Grandma and Grandpa lived next to Minnie and Amalie in Austin, Texas. Minnie and Amalie had immigrated from Mexico fairly recently and spoke very little English, but that didn’t hamper their friendship. Grandma and Minnie had coffee every morning, chatting over recipes, patterns, housework, and their shared garden plot.. It didn’t matter that Grandma spoke not a word of Spanish and Minnie knew little English. They’d check out each other’s tomatoes, peppers, and flowers, chattering like nobody’s business. Though I was a small child when we visited there, I remember fondly that Minnie trusted me push her pretty, black-eyed baby around the yard in her stroller.I was so proud to be a big girl.
Sometimes I followeed Grandpa and Amalie around as they smoked hand-rollled cigarettes and worked at some project in the yard or dug in the garden. One day they made me a chair by nailing two apple crates end-to-end. I sat in that chair as long as I could squeeze into it. I learned my first Spanish when Amalie hammered his finger and cursed in Spanish. Though I didn’t know Spanish, cursing in any language is cursing. I admired cursing and was always on the alert for a tasty tidbit, since I didn’t get to hear it at home.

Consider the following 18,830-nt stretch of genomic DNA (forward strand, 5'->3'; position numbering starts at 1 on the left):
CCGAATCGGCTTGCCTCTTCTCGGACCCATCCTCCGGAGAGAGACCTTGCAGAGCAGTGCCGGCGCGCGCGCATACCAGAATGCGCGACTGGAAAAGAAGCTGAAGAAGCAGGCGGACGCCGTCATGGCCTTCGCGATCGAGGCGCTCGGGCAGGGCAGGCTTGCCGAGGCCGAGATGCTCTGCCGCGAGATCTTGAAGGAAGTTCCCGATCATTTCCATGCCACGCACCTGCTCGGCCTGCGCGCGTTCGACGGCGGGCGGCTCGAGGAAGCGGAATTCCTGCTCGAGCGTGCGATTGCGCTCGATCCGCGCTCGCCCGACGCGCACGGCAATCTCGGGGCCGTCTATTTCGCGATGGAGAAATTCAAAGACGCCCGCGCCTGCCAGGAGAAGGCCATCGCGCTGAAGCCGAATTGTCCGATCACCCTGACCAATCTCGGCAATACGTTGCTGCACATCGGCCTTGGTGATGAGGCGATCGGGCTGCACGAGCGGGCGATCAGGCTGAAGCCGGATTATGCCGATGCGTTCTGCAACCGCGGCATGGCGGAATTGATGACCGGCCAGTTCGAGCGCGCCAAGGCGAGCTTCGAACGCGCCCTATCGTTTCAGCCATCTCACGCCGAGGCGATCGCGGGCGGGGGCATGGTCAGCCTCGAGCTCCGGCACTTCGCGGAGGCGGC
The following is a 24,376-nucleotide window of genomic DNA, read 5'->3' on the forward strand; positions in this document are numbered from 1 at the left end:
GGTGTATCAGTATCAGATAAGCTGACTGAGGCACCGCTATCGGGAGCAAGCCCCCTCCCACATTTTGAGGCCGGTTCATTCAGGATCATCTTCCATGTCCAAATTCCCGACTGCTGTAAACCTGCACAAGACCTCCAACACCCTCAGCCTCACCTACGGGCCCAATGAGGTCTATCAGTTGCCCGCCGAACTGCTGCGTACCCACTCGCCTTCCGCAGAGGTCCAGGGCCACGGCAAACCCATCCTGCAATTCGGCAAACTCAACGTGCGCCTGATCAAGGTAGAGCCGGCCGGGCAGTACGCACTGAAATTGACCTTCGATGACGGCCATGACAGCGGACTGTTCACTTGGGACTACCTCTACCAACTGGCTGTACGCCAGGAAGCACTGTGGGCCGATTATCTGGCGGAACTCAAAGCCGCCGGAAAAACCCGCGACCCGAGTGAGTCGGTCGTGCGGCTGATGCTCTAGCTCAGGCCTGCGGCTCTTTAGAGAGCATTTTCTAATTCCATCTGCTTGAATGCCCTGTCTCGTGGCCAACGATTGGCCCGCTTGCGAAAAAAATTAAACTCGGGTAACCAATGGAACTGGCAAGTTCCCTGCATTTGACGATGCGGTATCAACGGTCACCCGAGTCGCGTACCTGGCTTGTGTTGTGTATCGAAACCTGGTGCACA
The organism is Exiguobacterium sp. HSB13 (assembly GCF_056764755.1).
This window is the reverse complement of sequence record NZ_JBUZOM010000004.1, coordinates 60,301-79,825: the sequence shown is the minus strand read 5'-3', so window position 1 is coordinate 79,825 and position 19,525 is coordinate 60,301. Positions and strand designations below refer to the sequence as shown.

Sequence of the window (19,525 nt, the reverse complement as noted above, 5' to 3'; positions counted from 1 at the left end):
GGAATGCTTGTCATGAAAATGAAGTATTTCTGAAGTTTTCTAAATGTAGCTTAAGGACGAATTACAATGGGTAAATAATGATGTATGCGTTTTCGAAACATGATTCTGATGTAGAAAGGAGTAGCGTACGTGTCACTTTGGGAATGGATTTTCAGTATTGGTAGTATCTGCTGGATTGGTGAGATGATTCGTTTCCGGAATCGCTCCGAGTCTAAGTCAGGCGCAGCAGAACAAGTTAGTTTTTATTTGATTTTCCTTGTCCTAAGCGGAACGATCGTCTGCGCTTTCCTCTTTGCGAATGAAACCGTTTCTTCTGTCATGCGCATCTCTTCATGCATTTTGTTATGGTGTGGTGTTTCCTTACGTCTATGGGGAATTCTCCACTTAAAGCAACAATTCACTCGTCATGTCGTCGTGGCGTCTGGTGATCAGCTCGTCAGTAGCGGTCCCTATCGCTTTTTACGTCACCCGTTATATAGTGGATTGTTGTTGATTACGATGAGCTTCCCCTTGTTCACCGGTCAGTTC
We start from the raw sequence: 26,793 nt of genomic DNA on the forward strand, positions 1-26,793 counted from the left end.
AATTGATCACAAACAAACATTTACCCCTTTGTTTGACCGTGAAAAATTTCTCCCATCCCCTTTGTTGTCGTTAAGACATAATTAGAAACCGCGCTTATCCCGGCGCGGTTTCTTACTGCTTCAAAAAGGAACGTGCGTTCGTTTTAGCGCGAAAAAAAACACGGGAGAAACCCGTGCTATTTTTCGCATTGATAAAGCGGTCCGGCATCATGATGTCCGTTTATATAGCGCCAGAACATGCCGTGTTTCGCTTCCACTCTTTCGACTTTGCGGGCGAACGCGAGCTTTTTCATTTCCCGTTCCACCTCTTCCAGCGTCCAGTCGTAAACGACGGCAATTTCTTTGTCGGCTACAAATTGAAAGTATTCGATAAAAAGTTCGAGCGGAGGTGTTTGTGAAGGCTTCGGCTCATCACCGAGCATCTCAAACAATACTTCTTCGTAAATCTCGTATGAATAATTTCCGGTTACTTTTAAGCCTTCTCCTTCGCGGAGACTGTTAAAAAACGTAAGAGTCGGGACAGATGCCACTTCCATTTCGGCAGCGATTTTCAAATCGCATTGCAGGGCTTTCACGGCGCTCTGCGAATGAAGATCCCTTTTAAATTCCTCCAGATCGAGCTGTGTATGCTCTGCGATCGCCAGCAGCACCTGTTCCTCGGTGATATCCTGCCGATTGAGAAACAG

I was intrigued at hearing Minnie and Amalie talk, my introduction to a foreign language. I’d jabber along, thinking, I was speaking Spanish, stopping periodically to ask Grandma or Minnie to interpret what I’d said for me.I wish we all got on with our neighbors so well. We shared a lovely meal of Grandma’s greens, pork chops and cornbread and Minnes’s tamales and beans one special evening. I didn’t care much for the greens, but I’ll never forget the bite of Minnie’s spicy tortillas.